BY OLUSOLA AJIBOYE
Who is a witch?
A witch is human but possessed of powers to hypnotize, cower into submission and afflict physically in the spiritual realm.
From the dawn of history, man had fallen prey to the wiles of witches. Their awesome extraterrestrial powers have either advanced or retarded man’s destiny, his quest to succeed and his capacity to navigate the tortuous journey of life.
Man, in the process has lived in constant dread of witches and serially kowtow to their influence and demands.
The English dictionary defines witches in different ways and meanings sourced times immemorial, from their weird beings. A witch is person who practices witchcraft. A medieval definition however zeroed in on a woman learned and actively engaged in witchcraft.
English iconic playwright, William Shakespeare amplified the powers of witches and how men of valour stood in dread of them. Many of his epic plays gave credence to this.
In Macbeth, he called them the weird sisters. In another, he referenced them as the old women of Branford. William Shakespeare was not the only literary mind who gave copious pages to witches in published narratives.
Daniel Olorunfemi Fagunwa, Nigeria’s most captivative writer of Yoruba fiction and imagination made several allusions to witches in all his books.
Pioneer stage actor and film writer of Yoruba mythology Hubert Ogunde dwell extensively on the power of witchcraft but was unwavered in exhibiting the supremacy of the Order of White Witches over others.
Duro-Ladipo, the Yoruba melo-dramatist and playwright was very much influenced by the primordial roles of witches and how they served as tools of manipulation in the socio-cultural and political order of the Yoruba nation.
His world acclaimed stage play Oba-Koso aptly chronicled the powers of witches in the events that culminated in the rise and fall of ‘Sango’ the fire-spitting second Alaafin of Oyo kingdom.
Scholars, mainly of the English genre nursed a general negative out view of witches or witchcraft. They regard a witch (assumably a woman) as ugly and unpleasant, but who exercised more than a common power of attraction.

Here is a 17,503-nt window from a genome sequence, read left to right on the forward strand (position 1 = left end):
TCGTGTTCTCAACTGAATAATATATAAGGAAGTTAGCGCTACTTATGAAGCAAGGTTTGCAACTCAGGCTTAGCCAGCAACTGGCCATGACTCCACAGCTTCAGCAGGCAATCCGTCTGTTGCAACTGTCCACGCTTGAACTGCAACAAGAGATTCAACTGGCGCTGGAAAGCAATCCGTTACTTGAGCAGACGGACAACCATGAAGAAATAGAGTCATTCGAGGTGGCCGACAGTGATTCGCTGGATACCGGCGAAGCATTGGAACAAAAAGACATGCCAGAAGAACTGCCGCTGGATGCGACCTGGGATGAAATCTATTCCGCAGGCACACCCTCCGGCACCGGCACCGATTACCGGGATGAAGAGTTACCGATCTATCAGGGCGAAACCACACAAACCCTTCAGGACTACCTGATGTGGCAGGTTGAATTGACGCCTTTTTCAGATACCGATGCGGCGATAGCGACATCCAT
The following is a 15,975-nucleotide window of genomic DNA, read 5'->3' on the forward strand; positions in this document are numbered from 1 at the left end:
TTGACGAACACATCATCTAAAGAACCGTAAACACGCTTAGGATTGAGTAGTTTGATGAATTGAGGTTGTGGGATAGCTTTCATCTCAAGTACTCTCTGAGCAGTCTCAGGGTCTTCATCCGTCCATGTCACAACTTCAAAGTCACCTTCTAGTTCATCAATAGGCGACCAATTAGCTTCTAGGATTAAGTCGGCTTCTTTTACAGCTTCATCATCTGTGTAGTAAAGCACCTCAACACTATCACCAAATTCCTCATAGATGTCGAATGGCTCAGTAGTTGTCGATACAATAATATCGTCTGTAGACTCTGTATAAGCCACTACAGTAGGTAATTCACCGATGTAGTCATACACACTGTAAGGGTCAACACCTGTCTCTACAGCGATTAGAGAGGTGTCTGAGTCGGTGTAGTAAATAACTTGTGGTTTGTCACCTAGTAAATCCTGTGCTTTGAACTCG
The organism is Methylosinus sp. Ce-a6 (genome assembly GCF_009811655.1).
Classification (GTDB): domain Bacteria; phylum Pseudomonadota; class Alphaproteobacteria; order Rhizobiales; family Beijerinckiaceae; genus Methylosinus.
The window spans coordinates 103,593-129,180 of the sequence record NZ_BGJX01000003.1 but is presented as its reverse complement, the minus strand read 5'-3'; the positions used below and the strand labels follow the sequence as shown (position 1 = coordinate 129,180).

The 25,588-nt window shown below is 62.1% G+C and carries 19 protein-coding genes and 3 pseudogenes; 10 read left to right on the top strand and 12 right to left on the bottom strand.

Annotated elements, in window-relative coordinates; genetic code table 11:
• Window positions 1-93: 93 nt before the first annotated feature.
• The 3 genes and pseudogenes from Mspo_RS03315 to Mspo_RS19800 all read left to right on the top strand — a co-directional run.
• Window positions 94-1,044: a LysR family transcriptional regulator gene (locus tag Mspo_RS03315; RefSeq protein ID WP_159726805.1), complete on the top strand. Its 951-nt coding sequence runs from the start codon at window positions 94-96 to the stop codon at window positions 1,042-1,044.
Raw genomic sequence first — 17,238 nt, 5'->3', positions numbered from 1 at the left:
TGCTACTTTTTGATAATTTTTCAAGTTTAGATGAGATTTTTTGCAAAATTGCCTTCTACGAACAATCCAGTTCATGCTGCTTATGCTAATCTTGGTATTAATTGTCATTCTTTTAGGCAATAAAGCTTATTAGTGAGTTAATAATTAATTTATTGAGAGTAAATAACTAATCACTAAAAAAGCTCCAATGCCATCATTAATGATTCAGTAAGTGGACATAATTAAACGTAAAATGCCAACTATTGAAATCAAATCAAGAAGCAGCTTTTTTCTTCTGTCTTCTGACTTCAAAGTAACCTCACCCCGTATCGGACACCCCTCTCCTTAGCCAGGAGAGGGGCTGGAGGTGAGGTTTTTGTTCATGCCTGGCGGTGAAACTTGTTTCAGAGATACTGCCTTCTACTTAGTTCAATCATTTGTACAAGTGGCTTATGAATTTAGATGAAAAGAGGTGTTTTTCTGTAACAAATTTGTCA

A witch can thus be outwardly charming and yet given to mischief as a woman or a child.
The existence and dominance of witches in a primordial African setting were largely spiritual and cultic. That however did not preclude African life as scientifically regulated. Africans with outstanding characters that conferred the status of deified gods and heroes on them displayed powers that could be supported by science but were treated as demigods, because of the limited scope of human knowledge and civilization in that period.
Ogun, Jakuta, and Orunmila among others, were venerated African deities on account of their mystic powers that bore every semblance of witchcraft whereas, they were icons in specialized areas of science. They were inventors in engineering, metaphysics and medicine.
Ogun invented blacksmithing and metal production, Jakuta discovered the invocation of thunder while Orunmila was the inventor of curative Herbs. If the Yorubas had developed their language, knowledge and thought-flow into writing at such ancient times, these Men would have been inducted into the Hall of science in addition to their admittance in the Pantheon of Yoruba gods.
What about the Egyptian pharos and nobles who invented Hieroglyphics which in Egyptian translation means; Holy-writing? The inventors could not have been treated less than gods with powers of witchcraft because they discovered the origin of writing. But they were scientists.
Witchcraft is not an exclusive preserve of humans but is extended to the aquatic kingdom of fishes classified as the stormy petrel. Any of a number of flat fish recognized for their bewitching nature are found in the North Atlantic and New Zealand.
The Glyptocephatus, otherwise called, Torboysole, Leo-pidonhorribus whiffigonis and Arnoglosus scapia are prominent aquatic animals believed to be heavily possessed of witchcraft. The common bond between and among these aquatic animals is the relativity between them and Man in bewitching their preys.